First Verse, a journey through the Psalms: Psalm 15

Who may worship in your sanctuary, Lord?
Who may enter your presence on your holy hill?
(Psalm 15:1, NLT)

When I was a little girl, I used to ask a family  member why he never attended church with us.  “I got mine when I was a kid,” he replied.  Later in life, when I committed my life to the Lord and made the choice to become a follower of Jesus, I asked again, if he would come to church.  He made a comment about lightning striking if he ever went.  I thought it interesting that he went, albeit a bit grudgingly, to attend weddings and funerals, but never to worship.  Lightning never struck him then, and it stood to reason it would not strike if he came to worship.  Somewhere along the way, he decided he was either not good enough or worship was not important enough.

I found it sad.  He did not understand.

The Psalmist asks, “who may worship?”  Who indeed.

Many come seeking and they are never turned away.
In Matthew, the writer recounts the journey of foreign Wiseman who came to worship the Christ child. (Matthew 2:11) They were not turned away.
The disciples followed Jesus, and worshipped him, proclaiming him to be the Son of God. (Matthew 14:33)  They were not turned away.
A gentile woman, seeking healing for her daughter, came and worshipped Jesus. (Matthew  15:25)  Neither was she turned away.
At Jesus’ crucifixion, a Roman officer realized Jesus was innocent and worshipped God. (Luke 23:47) He was not turned away.
The morning of Jesus’ resurrection, Mary Magdalene and the other Mary ran to Jesus and worshipped him. (Matthew 28:9) They were not turned away.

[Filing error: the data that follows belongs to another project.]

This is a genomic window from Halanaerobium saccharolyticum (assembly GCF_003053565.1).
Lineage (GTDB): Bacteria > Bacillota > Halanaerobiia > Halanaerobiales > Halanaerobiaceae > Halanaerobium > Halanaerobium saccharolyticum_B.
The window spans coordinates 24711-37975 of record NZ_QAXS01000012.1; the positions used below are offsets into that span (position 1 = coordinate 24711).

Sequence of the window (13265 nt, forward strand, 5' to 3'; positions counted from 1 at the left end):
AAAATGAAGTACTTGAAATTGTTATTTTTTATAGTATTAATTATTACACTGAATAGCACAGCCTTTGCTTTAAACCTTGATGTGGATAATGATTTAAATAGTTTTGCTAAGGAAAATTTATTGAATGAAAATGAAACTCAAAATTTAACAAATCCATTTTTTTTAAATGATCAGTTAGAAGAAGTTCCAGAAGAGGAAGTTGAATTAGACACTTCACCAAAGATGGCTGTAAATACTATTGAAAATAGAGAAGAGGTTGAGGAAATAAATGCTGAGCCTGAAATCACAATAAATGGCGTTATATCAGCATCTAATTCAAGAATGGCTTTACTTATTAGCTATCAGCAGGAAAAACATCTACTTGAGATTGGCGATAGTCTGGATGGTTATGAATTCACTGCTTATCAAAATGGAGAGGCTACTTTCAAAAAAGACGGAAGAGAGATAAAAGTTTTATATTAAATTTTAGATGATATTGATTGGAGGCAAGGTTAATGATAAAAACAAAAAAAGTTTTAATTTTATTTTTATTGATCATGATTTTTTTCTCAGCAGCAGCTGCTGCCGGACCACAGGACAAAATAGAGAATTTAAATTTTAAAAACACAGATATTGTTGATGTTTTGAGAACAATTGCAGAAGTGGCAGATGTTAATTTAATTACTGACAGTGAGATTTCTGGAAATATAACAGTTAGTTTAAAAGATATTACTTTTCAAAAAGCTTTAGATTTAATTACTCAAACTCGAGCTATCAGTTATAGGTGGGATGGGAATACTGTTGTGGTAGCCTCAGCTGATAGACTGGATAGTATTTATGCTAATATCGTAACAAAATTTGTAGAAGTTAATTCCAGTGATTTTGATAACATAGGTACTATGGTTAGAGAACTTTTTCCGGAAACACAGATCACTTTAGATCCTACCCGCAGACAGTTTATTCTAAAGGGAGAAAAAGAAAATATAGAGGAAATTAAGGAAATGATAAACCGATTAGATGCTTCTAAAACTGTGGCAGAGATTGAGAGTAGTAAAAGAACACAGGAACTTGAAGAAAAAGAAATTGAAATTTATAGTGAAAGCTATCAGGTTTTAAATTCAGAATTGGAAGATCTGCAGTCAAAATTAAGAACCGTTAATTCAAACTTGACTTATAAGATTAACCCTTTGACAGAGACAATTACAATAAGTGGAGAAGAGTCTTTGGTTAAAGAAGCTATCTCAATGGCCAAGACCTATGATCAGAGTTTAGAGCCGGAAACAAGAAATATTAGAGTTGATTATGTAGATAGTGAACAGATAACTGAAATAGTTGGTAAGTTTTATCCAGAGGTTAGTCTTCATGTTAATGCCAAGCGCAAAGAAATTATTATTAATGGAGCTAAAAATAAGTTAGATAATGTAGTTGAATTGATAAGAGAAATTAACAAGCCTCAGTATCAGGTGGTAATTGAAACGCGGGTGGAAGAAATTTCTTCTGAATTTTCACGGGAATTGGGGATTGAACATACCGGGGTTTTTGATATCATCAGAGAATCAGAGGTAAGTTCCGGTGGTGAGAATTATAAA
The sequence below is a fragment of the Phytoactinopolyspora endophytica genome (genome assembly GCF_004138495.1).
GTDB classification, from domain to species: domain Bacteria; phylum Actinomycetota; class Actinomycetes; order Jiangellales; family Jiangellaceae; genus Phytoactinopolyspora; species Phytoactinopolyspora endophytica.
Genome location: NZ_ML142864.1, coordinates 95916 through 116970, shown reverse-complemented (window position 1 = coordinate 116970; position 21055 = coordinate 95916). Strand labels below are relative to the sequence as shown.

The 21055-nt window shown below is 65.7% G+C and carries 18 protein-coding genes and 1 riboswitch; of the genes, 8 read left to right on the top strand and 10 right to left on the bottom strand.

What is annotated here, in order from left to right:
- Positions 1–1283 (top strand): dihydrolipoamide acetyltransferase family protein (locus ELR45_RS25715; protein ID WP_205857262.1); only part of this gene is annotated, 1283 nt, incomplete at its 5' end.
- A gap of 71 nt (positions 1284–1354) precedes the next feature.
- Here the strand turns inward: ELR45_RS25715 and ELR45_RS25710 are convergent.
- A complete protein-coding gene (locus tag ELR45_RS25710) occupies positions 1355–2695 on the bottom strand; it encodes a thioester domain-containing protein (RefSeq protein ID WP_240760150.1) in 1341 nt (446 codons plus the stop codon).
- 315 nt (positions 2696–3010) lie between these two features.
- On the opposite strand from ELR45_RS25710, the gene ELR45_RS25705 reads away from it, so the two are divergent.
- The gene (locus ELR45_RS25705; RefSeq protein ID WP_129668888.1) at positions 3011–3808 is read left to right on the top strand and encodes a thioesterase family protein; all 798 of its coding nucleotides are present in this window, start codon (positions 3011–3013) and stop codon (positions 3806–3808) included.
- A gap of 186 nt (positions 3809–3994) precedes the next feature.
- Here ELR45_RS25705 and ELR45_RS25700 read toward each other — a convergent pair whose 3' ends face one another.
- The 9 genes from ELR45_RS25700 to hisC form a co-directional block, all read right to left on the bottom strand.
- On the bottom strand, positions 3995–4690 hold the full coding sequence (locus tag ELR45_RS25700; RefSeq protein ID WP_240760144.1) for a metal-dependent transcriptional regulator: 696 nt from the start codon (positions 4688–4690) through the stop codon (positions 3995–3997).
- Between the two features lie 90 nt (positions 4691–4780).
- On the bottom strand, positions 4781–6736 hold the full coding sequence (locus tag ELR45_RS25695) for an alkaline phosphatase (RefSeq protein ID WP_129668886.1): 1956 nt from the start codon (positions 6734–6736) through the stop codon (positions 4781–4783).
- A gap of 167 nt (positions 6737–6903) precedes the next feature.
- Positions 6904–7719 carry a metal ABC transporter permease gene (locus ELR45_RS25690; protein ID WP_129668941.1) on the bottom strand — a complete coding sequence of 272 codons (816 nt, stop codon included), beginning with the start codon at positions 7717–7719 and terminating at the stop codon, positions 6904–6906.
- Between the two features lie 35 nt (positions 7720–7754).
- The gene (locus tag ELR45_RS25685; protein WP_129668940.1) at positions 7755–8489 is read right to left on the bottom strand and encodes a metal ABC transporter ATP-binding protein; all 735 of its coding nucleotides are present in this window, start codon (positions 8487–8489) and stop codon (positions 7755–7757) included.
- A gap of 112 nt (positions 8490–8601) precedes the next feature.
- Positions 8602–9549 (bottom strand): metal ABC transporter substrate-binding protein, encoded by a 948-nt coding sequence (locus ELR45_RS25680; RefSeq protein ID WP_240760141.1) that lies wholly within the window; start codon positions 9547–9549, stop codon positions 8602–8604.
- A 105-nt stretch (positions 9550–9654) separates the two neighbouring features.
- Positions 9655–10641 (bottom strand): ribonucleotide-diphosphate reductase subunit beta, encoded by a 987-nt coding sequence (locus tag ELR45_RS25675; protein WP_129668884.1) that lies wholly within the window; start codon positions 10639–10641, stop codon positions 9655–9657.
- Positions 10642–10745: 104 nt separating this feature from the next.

And seeking, those coming to worship the Lord find great joy.
Upon the ascension of Jesus, the followers of Jesus worshipped him and were filled with great joy.  (Luke 24:52)
Back in Jerusalem, followers of the resurrected Jesus, worshiped together at the Temple, met in homes for the Lord’s Supper, and shared their meals with great joy and generosity. (Acts 2:46)

Even creation, the heavens, and the nations are called to worship.
The whole earth is called to shout to the Lord, break out in praise, and sing for joy.
(Psalm 98:4)
The sea and everything in it shout the Lord’s praise. The fields and their crops burst out with joy. (1 Chronicles 16:32)
Heaven gives praise for the Lords’ great wonders. Multitudes of angels praise him for his faithfulness. (Psalm 89:5)
All the nations the Lord has made will come and bow before him; they will praise his holy name. (Psalm 86:9)

Do not doubt, dear one. You are called to worship in the Lord’s sanctuary. You may enter his presence on his holy hill.
So come, worship the Lord with gladness. Come before him, singing with joy. (Psalm 100:2, NLT)
Come, worship and bow down. Kneel before the Lord our maker, for he is our God.
If only you would listen to his voice today! (Psalm 95:6&7b)

Heavenly Father, may we hear your call today and respond by coming to worship. May we praise you for who you are and all you have done. May we not ever think we have worshipped enough, or that we will ever be turned away. Instead, may we understand, may we come, and may we worship.

Grace & Peace

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About Jill English Johnston

God writes His story on every heart, if we only pause to read it. My heart has lived in a fantasy world since early childhood and am delighted that God has finally brought me to the place where I can bring the fantasies to life through story. I am currently working on a fantasy trilogy (of course) but I also post thoughts, reflections and (hopefully) inspiration to my website: tabletsofhumanhearts.wordpress.com I am a follower of the Rabbi Jesus, married to my best friend and inspiration, and the mother of three incredible children, one daughter and two sons, with one son-in-love. When not writing, I passionately pursue prayer, reading (never enough time to read them all!), and the outdoors. My husband and I both served in the US Navy and have lived/travelled through many states and all over Asia. We both still enjoy travelling, but we really love our home in Schertz, located at the crossroads of Texas, just northeast of San Antonio.
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